Indian Nuclear Sector Does Not Expect Budget Bounty, Unlike Last Year
The nuclear power sector is not expecting anything new in the upcoming 2017-18 budget, said the Atomic Energy Commission chief.
the nuclear power sector is not expecting anything new in the upcoming 2017-18 budget, said the Atomic Energy Commission chief. (Image: Reuters)
After getting a firm commitment of Rs 3,000 crore allocation over the next two decades for atomic power projects in the last Union Budget, the nuclear power sector is not expecting anything new in the upcoming 2017-18 budget, said the Atomic Energy Commission chief.
"Unlike other industries, we do not have any new expectations from the Union Budget. Yes, it is true last year Finance Minister Arun Jaitley announced annual additional allocation of Rs 3,000 crore to expand nuclear power capacity," Atomic Energy Commission (AEC) Chairman Sekhar Basu, who is also the Secretary of the Department of Atomic Energy (DAE), told IANS.
"Our focus now is on setting up 10 more 700 MW pressurised heavy water reactors (PHWR). The PHWRs are our own technology. Apart from expanding the power generation capacity, this would give steady stream of orders for the domestic industry involved in the nuclear field," Basu said.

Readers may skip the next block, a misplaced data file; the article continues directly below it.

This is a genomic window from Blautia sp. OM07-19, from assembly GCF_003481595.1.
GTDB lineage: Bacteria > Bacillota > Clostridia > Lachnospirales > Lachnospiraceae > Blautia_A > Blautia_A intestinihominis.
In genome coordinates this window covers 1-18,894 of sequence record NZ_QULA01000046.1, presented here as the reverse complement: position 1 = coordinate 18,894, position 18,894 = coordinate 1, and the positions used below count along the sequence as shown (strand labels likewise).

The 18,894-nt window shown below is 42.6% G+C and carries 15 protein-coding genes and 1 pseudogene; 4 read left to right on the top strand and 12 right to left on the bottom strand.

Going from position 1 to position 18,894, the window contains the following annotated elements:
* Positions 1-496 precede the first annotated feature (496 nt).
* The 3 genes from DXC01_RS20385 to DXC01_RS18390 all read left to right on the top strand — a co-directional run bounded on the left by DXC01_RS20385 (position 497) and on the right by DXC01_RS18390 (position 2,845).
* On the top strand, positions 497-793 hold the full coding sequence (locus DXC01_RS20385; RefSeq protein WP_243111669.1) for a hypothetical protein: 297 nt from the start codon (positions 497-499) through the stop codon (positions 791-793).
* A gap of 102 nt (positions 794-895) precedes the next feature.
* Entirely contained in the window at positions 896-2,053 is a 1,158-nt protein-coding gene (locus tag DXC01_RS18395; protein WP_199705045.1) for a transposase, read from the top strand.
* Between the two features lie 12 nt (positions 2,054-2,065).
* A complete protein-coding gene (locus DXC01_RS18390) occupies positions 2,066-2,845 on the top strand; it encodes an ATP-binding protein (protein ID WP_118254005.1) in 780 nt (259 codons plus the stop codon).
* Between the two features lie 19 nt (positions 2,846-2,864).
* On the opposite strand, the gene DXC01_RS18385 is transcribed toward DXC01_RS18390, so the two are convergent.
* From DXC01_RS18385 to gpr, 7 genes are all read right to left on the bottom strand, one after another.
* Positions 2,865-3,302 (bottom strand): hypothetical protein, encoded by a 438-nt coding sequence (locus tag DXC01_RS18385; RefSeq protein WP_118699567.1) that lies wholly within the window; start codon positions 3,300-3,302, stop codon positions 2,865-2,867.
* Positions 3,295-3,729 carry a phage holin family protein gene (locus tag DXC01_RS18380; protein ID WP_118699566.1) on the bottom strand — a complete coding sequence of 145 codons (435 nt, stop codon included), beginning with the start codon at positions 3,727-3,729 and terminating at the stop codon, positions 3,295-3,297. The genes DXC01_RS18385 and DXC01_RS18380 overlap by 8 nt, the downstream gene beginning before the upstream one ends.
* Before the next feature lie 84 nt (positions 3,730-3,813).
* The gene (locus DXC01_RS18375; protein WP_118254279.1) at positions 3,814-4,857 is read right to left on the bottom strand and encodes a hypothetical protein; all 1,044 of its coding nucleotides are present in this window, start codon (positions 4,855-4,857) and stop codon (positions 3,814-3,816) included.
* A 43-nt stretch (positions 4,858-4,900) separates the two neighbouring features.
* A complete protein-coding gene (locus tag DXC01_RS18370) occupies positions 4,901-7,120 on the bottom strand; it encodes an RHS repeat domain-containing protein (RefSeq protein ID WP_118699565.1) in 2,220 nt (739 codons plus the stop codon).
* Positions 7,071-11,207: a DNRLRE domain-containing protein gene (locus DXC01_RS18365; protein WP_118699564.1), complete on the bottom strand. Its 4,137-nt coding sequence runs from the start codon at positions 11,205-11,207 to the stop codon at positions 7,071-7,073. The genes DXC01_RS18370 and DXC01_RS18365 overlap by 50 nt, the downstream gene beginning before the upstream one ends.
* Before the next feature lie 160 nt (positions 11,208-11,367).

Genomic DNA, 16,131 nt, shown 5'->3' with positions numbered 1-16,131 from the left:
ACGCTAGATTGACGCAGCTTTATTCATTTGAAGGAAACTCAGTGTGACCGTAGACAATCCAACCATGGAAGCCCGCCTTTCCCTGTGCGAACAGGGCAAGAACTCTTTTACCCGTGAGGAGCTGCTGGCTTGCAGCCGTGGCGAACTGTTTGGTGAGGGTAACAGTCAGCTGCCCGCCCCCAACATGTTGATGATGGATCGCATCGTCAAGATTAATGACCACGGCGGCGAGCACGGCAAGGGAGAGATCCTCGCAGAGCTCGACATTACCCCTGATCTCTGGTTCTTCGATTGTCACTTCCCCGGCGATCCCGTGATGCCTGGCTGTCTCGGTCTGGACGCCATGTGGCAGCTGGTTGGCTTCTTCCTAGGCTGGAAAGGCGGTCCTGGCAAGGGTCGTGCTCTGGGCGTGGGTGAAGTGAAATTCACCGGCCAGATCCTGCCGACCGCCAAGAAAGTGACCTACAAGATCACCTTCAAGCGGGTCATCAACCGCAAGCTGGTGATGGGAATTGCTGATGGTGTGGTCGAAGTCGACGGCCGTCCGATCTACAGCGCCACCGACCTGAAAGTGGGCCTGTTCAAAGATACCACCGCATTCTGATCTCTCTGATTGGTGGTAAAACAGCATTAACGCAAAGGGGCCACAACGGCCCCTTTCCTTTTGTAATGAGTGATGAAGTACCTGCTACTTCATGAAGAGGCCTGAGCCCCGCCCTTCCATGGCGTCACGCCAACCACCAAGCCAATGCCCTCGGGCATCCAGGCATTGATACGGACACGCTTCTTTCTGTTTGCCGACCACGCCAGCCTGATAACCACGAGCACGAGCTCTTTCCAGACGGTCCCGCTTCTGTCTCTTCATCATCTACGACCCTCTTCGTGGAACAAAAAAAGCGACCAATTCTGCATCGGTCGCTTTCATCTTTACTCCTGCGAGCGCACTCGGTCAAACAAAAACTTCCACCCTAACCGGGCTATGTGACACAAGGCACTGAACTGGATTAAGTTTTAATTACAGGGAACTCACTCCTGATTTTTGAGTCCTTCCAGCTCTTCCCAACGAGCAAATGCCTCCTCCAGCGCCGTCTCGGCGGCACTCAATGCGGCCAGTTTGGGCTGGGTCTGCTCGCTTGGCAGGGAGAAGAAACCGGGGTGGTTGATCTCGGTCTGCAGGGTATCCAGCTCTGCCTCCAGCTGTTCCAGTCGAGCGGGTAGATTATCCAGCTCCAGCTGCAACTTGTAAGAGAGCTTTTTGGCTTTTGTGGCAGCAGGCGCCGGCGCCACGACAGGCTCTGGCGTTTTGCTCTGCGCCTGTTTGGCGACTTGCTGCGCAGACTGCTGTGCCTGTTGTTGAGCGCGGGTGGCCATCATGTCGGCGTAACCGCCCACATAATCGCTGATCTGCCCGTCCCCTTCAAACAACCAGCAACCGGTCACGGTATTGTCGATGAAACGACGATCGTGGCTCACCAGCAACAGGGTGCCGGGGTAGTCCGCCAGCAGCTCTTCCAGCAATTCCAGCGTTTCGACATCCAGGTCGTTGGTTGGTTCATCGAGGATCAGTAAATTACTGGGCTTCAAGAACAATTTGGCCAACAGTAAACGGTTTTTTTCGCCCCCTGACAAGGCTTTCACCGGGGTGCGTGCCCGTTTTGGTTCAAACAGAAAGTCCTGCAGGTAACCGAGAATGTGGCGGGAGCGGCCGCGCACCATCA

Presenting the Budget for 2016-17, Jaitley said: "In the power sector, we need to diversify the sources of power generation for long-term stability. Government is drawing up a comprehensive plan, spanning next 15 to 20 years, to augment the investment in nuclear power generation."
Echoing Basu was S.K. Sharma, Chairman and Managing Director of Nuclear Power Corporation of India Ltd. He told IANS: "When a project is designed, the funding part is finalised after discussions with the government."
Sharma said new sites to house reactors -- indigenous as well as foreign -- are being explored.
In response to a question raised in Parliament, the government has said it has accorded in-principle approval to set up 14 units of 700 MW in Haryana, Madhya Pradesh, Rajasthan and Karnataka.
Basu said after six 1,000 MW units from Russia, India will source VVER 1,200 MW reactors from that country.
He said various locations for housing the next batch of six Russian reactors are being looked at.
"It has to be a coastal site," Basu said, adding Andhra Pradesh could also be considered as a potential site.
According to the Russian nuclear power company Rosatom, it is building two such VVER reactors at Belarus.
The VVER reactors are Russian Vodo-Vodyanoi Energetichesky Reaktors, translated in English as Water-Water Energetic Reactors.
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